For the second time in recent months, I find myself in the unpleasant position of coming to the defence of Donald Trump. For the record, I dislike Trump, and I think his Presidential candidacy is an absurdity and an embarrassment to the Republican Party.
However, when Trump was pilloried by the media and some of his fellow candidates over his remarks concerning criminal behavior by illegal immigrants coming from Mexico, I felt compelled to rise in his defense. The media inaccurately portrayed Trump as having asserted that Mexican immigrants are all criminals and rapists, when in fact he said nothing of the kind. What he did say – and said again in Thursday’s debate – is that among the illegals surging across our border are criminals and rapists from Mexico and other Latin American countries, and that the Mexican government is deliberately encouraging these criminals to cross the border so that they become America’s problem and not Mexico’s. Is Trump a bigot? Maybe he is, but that is not a bigoted statement. I happen to believe it is an accurate one, and the increasing number of violent criminal arrests in this country of illegal immigrants supports the assertion. However, Trump’s subsequent retweeting of an inappropriate comment about Jeb Bush and his Hispanic wife is not defensible. You do not attack a candidate’s spouse.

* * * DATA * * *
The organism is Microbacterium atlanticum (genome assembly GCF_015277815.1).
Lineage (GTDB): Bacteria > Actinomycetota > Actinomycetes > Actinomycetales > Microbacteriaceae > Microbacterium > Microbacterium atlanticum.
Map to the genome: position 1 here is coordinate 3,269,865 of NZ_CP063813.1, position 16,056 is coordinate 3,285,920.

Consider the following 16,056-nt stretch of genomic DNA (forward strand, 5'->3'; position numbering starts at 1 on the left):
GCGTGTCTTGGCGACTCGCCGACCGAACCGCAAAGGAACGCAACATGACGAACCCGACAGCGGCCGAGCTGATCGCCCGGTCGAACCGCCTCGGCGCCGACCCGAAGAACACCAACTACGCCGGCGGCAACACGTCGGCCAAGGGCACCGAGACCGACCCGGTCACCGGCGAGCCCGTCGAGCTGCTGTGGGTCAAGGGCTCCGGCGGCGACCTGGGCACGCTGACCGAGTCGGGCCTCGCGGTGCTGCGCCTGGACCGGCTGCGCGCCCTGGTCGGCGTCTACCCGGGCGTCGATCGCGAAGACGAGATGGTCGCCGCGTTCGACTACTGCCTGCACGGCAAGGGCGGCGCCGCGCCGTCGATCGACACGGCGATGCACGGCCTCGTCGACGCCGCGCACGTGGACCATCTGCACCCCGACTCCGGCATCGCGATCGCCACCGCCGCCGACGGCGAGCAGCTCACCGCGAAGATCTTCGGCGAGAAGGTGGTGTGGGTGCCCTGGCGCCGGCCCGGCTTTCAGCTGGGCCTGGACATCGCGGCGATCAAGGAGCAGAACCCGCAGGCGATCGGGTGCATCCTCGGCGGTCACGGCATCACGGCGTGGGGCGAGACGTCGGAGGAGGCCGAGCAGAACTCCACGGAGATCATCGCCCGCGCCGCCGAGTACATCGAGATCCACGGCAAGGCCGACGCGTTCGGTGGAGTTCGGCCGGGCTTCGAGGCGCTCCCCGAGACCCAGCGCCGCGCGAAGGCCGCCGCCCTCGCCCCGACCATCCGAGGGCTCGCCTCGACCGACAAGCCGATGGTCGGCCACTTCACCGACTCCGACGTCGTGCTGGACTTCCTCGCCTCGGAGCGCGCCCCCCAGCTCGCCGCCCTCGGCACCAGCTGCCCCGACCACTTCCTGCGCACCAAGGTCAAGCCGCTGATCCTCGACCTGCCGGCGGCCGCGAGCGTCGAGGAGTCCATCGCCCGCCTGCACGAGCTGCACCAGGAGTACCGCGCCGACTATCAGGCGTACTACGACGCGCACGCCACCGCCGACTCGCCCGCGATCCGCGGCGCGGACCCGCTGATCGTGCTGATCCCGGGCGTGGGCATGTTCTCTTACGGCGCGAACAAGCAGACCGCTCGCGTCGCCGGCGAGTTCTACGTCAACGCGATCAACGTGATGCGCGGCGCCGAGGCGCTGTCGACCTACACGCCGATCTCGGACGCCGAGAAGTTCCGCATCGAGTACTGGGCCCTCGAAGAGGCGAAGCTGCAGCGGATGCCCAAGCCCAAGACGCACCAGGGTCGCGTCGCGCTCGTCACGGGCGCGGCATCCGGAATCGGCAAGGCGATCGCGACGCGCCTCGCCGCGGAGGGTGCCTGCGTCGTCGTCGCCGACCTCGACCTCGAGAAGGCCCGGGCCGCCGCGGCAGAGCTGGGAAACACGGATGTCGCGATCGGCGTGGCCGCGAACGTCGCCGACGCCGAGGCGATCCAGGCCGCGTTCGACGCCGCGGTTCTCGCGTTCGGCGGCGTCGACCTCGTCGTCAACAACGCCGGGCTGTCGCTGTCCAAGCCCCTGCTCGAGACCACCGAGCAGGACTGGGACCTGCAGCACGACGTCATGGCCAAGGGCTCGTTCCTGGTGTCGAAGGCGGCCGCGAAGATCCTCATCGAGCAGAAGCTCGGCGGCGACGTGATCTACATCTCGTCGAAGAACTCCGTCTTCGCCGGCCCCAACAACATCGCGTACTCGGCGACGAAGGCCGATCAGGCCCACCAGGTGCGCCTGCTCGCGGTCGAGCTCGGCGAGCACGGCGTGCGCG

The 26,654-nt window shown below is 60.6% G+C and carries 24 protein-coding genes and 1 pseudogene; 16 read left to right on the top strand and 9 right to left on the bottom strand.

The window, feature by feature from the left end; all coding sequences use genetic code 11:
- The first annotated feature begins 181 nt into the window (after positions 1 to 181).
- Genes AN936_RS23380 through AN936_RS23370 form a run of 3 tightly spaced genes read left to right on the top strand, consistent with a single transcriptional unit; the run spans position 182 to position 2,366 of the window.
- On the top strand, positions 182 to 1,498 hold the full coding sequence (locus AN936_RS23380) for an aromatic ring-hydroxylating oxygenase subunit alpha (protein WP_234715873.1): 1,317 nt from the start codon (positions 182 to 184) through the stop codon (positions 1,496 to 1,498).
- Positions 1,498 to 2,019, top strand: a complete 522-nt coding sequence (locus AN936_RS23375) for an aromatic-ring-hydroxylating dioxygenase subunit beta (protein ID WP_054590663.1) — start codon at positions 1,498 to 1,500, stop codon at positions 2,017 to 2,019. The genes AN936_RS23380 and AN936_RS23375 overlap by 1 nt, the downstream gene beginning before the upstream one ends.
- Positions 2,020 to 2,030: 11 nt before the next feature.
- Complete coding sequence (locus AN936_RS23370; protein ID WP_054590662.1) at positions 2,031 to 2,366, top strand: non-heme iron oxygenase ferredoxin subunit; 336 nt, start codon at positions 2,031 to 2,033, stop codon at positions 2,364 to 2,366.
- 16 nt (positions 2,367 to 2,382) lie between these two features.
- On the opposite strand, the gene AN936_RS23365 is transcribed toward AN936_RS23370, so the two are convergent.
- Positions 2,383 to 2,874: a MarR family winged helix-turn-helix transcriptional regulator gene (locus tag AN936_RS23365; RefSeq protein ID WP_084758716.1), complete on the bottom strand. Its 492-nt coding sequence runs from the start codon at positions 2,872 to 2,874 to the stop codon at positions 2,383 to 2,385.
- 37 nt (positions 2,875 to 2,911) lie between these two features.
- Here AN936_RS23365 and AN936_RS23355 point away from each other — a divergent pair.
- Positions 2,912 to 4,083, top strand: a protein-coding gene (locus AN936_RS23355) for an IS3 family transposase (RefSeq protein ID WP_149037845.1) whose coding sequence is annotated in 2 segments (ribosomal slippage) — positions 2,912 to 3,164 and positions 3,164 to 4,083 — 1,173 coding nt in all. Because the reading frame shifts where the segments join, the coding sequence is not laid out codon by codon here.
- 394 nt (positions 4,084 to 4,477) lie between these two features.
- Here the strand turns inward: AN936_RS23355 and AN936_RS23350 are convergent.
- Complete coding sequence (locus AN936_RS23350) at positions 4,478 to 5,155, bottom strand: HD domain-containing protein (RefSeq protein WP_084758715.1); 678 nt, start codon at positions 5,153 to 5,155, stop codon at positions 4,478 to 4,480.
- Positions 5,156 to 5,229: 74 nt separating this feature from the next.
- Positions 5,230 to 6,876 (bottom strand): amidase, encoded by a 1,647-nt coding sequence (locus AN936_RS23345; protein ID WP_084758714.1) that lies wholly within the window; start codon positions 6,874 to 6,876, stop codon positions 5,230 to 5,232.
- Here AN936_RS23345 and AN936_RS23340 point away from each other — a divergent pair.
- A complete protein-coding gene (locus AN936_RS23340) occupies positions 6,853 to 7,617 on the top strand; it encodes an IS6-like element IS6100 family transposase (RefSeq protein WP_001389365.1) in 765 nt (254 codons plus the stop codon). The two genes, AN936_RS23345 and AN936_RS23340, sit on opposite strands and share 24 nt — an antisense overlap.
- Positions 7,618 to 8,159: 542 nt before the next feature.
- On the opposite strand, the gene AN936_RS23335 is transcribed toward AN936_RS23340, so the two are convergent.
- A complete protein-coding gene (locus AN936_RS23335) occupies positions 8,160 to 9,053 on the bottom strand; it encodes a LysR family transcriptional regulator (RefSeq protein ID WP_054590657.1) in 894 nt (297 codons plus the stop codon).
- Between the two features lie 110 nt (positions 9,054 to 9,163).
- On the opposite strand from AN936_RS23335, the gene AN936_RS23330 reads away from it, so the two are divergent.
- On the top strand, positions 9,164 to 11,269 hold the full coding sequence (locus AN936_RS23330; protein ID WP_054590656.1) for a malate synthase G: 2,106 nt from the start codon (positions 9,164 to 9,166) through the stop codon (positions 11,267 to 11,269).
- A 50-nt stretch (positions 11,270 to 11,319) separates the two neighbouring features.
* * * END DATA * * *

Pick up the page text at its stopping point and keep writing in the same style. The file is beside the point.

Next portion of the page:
Now I am once again forced to defend Trump’s most recent controversial remarks about Fox News personality and debate questioner Megyn Kelly. His phrase about “blood coming out of her, wherever” has been taken by many to be a reference to menstruation, which if true would certainly be an inappropriate and sexist remark. And it has already got him disinvited from the upcoming RedState conservative forum by founder Erick Erickson.
However, Trump insists that once again, his meaning has been misconstrued. He was complaining about Kelly’s apparent eagerness to attack him during the debate, and referred first to “blood coming out of her eyes” as a metaphoric illustration of her intent.
I don’t know how anyone who watched the debate could fail to agree with Trump that Kelly was out to get him. You could see her practically salivating at the prospect of being the person who single-handedly brought down Trump’s campaign. The opening question about pledging not to run as an independent and support the party’s nominee was transparently aimed directly at Trump. Trump’s remark does make sense in that context. Is Trump a sexist? Maybe he is, but I don’t think his remark was a sexist one. Kelly is not the most reputable or professional TV commentator around. One ought to able to criticize the questionable conduct of a female professional without being labeled as sexist.
Frankly, all of this faux outrage is just playing into Trump’s hands. He can now dismiss any criticism of his childishness and buffoonery as “just more political correctness”, because his critics have chosen to focus on specific allegedly offensive comments rather than on his entire demeanor and behavior, which is offensive to everyone.
There’s no need to try to twist Trump’s words around in order to undermine him. His consistent jackassery should be quite sufficient to do that for him. But even a jackass, like a stopped clock, is right twice a day. Trump is right about Mexico, and he’s right about Megyn Kelly.